The EU Energy Council's has reached a decision on a new directive regarding emergency oil stocks. The decision looks set to align the EU methodologies and usage with those of the International Energy Agency (IEA).
EU Energy Commissioner Andris Piebalgs stated that the new legislation will bring the EU system of oil stocks closer to current international practices and strengthen the Community's capacity to use the stocks effectively so as to minimise the negative effect on consumers in case of a supply crisis.
Member States will now be required to hold emergency reserves equivalent to at least 90 days of net oil imports. However, the availability of such emergency stocks will be improved as the new directive insists that stocks may not be pledged or otherwise encumbered.
The new directive also requires that at least one-third of the emergency stocks must be composed of products in proportions corresponding to consumption patterns of the Member States. These stocks will have to be owned by the Member State or its stockholding agency, or held in arrangements ensuring the same level of public control.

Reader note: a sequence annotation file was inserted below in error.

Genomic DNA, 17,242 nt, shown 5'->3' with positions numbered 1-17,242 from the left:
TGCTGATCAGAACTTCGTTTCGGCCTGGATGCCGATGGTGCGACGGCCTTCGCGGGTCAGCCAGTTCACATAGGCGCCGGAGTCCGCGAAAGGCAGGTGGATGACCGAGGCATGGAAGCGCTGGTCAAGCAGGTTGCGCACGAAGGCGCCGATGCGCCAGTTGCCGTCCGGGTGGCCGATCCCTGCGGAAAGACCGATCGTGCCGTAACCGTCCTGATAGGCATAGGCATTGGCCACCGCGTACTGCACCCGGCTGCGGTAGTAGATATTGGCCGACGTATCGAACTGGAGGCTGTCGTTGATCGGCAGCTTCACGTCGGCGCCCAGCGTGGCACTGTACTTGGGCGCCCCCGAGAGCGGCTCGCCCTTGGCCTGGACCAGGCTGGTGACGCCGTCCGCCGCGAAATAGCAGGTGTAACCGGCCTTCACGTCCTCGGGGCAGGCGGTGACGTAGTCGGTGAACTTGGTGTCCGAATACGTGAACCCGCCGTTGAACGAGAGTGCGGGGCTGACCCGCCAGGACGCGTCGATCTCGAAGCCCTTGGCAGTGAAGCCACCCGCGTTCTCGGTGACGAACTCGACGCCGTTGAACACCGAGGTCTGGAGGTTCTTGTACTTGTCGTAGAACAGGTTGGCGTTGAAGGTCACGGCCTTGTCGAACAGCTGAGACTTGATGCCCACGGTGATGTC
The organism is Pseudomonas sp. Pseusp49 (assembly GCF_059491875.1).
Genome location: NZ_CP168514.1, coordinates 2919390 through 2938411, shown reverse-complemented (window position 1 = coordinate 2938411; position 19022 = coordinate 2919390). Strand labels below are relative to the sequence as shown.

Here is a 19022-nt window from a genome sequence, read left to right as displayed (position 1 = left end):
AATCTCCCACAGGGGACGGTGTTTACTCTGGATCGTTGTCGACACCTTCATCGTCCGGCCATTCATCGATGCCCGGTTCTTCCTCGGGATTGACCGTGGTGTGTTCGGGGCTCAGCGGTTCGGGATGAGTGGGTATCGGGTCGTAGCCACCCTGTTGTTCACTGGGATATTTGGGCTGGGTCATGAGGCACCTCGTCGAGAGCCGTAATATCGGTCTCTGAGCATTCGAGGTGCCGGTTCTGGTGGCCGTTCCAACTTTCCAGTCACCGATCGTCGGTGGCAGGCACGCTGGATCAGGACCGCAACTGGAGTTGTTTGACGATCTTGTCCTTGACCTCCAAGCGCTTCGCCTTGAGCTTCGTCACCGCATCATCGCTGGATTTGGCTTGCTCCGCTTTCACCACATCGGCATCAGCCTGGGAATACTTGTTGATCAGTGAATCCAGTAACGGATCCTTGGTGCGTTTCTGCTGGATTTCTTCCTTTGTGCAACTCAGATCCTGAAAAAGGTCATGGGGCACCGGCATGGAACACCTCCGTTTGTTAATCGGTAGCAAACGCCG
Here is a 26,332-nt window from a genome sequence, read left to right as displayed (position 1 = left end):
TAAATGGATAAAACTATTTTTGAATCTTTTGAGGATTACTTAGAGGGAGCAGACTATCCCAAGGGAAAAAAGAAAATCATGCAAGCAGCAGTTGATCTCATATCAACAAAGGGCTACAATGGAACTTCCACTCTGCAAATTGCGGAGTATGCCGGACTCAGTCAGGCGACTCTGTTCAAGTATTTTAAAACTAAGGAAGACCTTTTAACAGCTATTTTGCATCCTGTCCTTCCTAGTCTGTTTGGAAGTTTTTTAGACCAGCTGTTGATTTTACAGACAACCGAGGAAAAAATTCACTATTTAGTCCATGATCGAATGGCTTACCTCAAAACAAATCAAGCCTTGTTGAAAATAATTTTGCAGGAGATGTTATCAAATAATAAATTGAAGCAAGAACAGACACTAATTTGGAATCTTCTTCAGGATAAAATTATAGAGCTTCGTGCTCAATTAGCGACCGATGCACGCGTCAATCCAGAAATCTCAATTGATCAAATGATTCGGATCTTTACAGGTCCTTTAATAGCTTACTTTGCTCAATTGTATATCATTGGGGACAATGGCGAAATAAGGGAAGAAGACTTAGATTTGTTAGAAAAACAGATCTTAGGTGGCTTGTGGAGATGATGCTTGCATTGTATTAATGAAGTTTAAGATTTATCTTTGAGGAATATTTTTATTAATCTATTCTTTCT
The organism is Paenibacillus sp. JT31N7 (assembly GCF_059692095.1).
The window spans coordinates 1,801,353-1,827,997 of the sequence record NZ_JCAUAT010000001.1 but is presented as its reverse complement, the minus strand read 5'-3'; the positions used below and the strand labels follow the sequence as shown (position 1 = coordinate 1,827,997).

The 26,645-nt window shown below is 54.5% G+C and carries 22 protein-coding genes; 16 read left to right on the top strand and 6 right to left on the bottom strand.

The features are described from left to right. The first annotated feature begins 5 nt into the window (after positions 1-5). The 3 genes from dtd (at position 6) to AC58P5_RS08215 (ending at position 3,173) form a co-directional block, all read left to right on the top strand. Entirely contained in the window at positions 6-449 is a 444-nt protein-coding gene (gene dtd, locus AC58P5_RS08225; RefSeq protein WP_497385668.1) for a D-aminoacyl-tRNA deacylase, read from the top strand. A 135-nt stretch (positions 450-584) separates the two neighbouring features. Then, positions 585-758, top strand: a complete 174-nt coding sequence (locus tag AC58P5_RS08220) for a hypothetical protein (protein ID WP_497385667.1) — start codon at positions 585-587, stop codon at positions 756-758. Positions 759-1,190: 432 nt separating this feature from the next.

The updating of the legislation, originally passed in 1968, will assure a coordinated EU-IEA response in case of an oil crisis, and was deemed necessarily due to some of the EUs Member States not being members of the IEA.
The new legislation also gives the EU new powers, such as allowing it to review and audit the stockholdings maintained by the different Member States to enable it to react more efficiently in situations of crises since no significant use of stocks will in practice be possible without an agreement at EU-level on its appropriateness.
In case of an IEA action, the Commission will be able to ensure a coordinated and timely contribution of the whole European Union to the IEA efforts on equal terms.
Member States will have until the 31 December 2012 to transpose the new directives proposals in their national laws.